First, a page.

Statistical Insight: Location, location, location – House price developments across and within OECD countries

by Pierre-Alain Pionnier, OECD Statistics and Data Directorate

Housing is key to wellbeing. Real estate typically forms the most important asset of households and their most important source of debt. Not surprisingly given their correlation with the economic cycle, house prices are also one of the most widely tracked economic indicators. However, despite their importance, including for macroeconomic policymaking, as the 2008-09 financial crisis well illustrated, there are few internationally comparable statistics to show how house price developments vary across regions and cities within countries. This is despite the common understanding that changes in house prices within countries are rarely uniform (e.g. there may be ‘ripple’ effects). Policies that target the ‘national’ therefore may miss differences across regions and in turn add to the geography of discontent. This Statistical Insights describes a new OECD database on national and regional house price indices that aims to fill this gap.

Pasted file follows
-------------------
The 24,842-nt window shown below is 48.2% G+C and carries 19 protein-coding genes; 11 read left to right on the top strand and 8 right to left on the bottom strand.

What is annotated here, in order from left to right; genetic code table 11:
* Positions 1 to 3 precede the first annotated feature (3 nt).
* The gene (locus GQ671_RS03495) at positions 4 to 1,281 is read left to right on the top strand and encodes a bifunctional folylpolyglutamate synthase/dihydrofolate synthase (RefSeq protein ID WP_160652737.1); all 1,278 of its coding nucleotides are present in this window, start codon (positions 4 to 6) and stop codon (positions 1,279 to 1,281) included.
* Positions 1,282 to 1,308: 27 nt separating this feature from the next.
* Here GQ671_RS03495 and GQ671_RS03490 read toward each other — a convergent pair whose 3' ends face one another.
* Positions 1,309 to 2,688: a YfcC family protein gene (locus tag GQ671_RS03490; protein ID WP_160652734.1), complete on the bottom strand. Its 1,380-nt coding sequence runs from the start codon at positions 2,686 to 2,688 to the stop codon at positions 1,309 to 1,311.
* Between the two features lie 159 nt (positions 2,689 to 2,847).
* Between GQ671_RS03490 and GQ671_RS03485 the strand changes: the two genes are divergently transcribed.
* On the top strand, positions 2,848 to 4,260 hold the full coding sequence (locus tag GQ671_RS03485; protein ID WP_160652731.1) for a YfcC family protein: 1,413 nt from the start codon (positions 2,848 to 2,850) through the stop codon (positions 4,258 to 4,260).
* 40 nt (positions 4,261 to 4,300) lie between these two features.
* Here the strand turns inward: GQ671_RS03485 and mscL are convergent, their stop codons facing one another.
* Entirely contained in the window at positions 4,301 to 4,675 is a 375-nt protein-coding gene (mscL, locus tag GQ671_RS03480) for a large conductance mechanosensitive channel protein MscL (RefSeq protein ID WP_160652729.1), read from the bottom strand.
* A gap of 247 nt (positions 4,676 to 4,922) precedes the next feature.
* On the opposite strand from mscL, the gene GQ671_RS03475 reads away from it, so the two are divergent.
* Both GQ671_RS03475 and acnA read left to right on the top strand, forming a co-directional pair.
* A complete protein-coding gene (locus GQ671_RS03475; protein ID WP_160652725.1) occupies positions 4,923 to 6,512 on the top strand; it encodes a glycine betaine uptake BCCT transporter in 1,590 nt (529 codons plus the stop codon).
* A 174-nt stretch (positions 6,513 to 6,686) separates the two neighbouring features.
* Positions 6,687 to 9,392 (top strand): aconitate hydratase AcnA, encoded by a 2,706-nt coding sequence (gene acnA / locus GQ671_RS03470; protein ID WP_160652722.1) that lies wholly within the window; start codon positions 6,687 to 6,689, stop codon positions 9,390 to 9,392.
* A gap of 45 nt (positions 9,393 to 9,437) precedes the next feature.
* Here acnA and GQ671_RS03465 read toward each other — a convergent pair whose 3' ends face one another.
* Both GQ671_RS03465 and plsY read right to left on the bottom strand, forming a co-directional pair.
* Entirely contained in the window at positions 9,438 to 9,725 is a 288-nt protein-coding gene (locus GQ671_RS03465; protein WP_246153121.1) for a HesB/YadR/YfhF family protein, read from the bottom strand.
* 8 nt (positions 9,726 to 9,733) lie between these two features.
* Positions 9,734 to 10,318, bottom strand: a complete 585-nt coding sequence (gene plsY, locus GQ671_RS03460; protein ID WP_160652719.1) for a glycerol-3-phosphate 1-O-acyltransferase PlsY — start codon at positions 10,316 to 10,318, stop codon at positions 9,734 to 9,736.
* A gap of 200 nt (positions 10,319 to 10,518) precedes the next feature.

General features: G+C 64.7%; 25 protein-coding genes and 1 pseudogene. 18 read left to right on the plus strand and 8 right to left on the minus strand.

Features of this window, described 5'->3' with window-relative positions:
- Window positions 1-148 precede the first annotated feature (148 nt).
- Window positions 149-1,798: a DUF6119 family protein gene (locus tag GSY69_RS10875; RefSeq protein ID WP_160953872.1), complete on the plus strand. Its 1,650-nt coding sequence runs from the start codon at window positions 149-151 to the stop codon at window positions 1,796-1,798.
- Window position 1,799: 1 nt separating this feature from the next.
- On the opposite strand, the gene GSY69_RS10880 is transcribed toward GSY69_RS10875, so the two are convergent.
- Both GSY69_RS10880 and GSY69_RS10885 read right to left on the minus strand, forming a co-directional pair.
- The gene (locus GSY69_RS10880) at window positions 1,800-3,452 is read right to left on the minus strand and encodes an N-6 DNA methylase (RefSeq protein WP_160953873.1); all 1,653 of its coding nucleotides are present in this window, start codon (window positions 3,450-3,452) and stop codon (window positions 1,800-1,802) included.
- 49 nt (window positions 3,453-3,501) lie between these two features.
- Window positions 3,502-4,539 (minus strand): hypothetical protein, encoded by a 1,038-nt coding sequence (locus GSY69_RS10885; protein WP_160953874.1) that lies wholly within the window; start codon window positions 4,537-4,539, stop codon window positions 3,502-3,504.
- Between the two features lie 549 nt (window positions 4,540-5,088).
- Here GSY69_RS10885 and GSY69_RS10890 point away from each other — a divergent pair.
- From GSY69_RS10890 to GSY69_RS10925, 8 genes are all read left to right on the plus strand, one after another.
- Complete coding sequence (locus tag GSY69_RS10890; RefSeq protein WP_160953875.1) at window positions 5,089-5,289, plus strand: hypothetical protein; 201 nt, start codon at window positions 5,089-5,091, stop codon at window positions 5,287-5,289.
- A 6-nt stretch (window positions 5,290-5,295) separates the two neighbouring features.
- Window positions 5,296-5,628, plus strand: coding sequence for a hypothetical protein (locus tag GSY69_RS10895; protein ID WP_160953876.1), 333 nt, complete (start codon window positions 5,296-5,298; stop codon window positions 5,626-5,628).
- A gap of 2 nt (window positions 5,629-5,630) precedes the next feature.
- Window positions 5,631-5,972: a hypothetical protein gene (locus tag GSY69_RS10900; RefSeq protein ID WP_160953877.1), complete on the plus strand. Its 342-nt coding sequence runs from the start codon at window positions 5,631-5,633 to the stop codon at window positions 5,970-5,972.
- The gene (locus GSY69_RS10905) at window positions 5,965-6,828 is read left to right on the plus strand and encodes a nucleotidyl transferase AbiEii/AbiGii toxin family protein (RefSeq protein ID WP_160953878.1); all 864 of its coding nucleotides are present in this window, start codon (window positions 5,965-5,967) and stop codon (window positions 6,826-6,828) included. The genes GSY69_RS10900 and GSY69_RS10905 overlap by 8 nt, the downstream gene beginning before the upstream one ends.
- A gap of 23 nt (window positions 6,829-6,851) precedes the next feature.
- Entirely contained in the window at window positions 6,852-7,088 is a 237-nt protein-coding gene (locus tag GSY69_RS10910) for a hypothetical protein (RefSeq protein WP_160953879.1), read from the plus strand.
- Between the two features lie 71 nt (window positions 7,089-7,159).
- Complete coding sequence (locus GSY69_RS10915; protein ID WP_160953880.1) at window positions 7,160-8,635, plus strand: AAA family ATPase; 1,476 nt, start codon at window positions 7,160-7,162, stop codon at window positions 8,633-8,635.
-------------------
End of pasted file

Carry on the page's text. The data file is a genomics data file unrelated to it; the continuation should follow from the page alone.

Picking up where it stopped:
There are significant differences in house price developments across countries…

The bursting of the housing bubble in the United States played a key role in the 2008-09 financial crisis, which rapidly turned into a global recession. Even though real house prices (i.e. adjusted for general inflation) declined in several OECD countries, the extent of declines and subsequent ‘recoveries’ differed significantly across countries (Figure 1a). For example, in 2018, house prices in real terms in Colombia were double the levels in 2005, whereas they remained 40% lower in Greece.

This shows that beyond global factors such as those that drove the financial crisis, country-specific factors also matter. These include population growth, land-use restrictions, real household incomes, real interest rates, mortgage market regulations and supervision, lending patterns (at fixed or variable rates), tax relief on mortgage debt financing, and transaction costs such as stamp duty.